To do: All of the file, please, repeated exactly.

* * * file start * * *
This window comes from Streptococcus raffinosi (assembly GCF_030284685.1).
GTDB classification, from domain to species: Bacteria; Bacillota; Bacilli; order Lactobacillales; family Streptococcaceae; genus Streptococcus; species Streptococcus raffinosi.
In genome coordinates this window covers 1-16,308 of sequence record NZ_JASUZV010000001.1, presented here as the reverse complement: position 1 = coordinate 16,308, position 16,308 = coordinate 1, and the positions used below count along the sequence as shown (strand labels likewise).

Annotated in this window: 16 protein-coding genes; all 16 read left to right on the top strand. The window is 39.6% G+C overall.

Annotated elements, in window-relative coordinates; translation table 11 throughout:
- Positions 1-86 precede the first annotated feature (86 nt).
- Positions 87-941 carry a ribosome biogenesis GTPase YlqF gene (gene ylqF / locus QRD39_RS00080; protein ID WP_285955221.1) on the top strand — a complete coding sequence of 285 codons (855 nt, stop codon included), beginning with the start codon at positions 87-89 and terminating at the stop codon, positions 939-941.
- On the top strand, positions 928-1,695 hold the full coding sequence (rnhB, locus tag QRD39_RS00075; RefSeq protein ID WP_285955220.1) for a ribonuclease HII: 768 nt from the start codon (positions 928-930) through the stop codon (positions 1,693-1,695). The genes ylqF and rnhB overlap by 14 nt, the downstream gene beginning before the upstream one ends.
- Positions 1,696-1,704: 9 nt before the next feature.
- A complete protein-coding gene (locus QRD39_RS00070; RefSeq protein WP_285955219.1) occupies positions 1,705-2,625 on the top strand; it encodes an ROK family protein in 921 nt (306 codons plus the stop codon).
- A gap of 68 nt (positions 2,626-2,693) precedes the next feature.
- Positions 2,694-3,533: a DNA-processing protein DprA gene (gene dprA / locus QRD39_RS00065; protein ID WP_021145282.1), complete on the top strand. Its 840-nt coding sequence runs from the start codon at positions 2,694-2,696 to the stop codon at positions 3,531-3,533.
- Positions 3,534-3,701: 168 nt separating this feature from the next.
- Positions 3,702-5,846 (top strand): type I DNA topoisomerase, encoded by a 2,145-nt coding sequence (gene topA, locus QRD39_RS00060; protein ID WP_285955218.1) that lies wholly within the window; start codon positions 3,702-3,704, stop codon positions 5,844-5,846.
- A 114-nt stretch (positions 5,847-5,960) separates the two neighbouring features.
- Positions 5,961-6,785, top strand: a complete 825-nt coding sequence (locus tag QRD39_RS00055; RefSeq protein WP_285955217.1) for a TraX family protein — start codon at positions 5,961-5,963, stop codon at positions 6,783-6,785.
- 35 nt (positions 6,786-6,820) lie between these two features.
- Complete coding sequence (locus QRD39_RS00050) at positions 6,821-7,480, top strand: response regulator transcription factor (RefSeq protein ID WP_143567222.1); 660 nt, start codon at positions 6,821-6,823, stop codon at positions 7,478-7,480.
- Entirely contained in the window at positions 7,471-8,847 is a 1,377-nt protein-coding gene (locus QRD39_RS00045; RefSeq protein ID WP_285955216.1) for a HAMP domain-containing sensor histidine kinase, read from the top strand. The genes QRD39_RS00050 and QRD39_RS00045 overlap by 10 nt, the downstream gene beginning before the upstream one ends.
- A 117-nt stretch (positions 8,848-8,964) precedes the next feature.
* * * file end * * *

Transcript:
This window comes from Streptococcus raffinosi (assembly GCF_030284685.1).
GTDB classification, from domain to species: Bacteria; Bacillota; Bacilli; order Lactobacillales; family Streptococcaceae; genus Streptococcus; species Streptococcus raffinosi.
In genome coordinates this window covers 1-16,308 of sequence record NZ_JASUZV010000001.1, presented here as the reverse complement: position 1 = coordinate 16,308, position 16,308 = coordinate 1, and the positions used below count along the sequence as shown (strand labels likewise).

Annotated in this window: 16 protein-coding genes; all 16 read left to right on the top strand. The window is 39.6% G+C overall.

Annotated elements, in window-relative coordinates; translation table 11 throughout:
- Positions 1-86 precede the first annotated feature (86 nt).
- Positions 87-941 carry a ribosome biogenesis GTPase YlqF gene (gene ylqF / locus QRD39_RS00080; protein ID WP_285955221.1) on the top strand — a complete coding sequence of 285 codons (855 nt, stop codon included), beginning with the start codon at positions 87-89 and terminating at the stop codon, positions 939-941.
- On the top strand, positions 928-1,695 hold the full coding sequence (rnhB, locus tag QRD39_RS00075; RefSeq protein ID WP_285955220.1) for a ribonuclease HII: 768 nt from the start codon (positions 928-930) through the stop codon (positions 1,693-1,695). The genes ylqF and rnhB overlap by 14 nt, the downstream gene beginning before the upstream one ends.
- Positions 1,696-1,704: 9 nt before the next feature.
- A complete protein-coding gene (locus QRD39_RS00070; RefSeq protein WP_285955219.1) occupies positions 1,705-2,625 on the top strand; it encodes an ROK family protein in 921 nt (306 codons plus the stop codon).
- A gap of 68 nt (positions 2,626-2,693) precedes the next feature.
- Positions 2,694-3,533: a DNA-processing protein DprA gene (gene dprA / locus QRD39_RS00065; protein ID WP_021145282.1), complete on the top strand. Its 840-nt coding sequence runs from the start codon at positions 2,694-2,696 to the stop codon at positions 3,531-3,533.
- Positions 3,534-3,701: 168 nt separating this feature from the next.
- Positions 3,702-5,846 (top strand): type I DNA topoisomerase, encoded by a 2,145-nt coding sequence (gene topA, locus QRD39_RS00060; protein ID WP_285955218.1) that lies wholly within the window; start codon positions 3,702-3,704, stop codon positions 5,844-5,846.
- A 114-nt stretch (positions 5,847-5,960) separates the two neighbouring features.
- Positions 5,961-6,785, top strand: a complete 825-nt coding sequence (locus tag QRD39_RS00055; RefSeq protein WP_285955217.1) for a TraX family protein — start codon at positions 5,961-5,963, stop codon at positions 6,783-6,785.
- 35 nt (positions 6,786-6,820) lie between these two features.
- Complete coding sequence (locus QRD39_RS00050) at positions 6,821-7,480, top strand: response regulator transcription factor (RefSeq protein ID WP_143567222.1); 660 nt, start codon at positions 6,821-6,823, stop codon at positions 7,478-7,480.
- Entirely contained in the window at positions 7,471-8,847 is a 1,377-nt protein-coding gene (locus QRD39_RS00045; RefSeq protein ID WP_285955216.1) for a HAMP domain-containing sensor histidine kinase, read from the top strand. The genes QRD39_RS00050 and QRD39_RS00045 overlap by 10 nt, the downstream gene beginning before the upstream one ends.
- A 117-nt stretch (positions 8,848-8,964) precedes the next feature.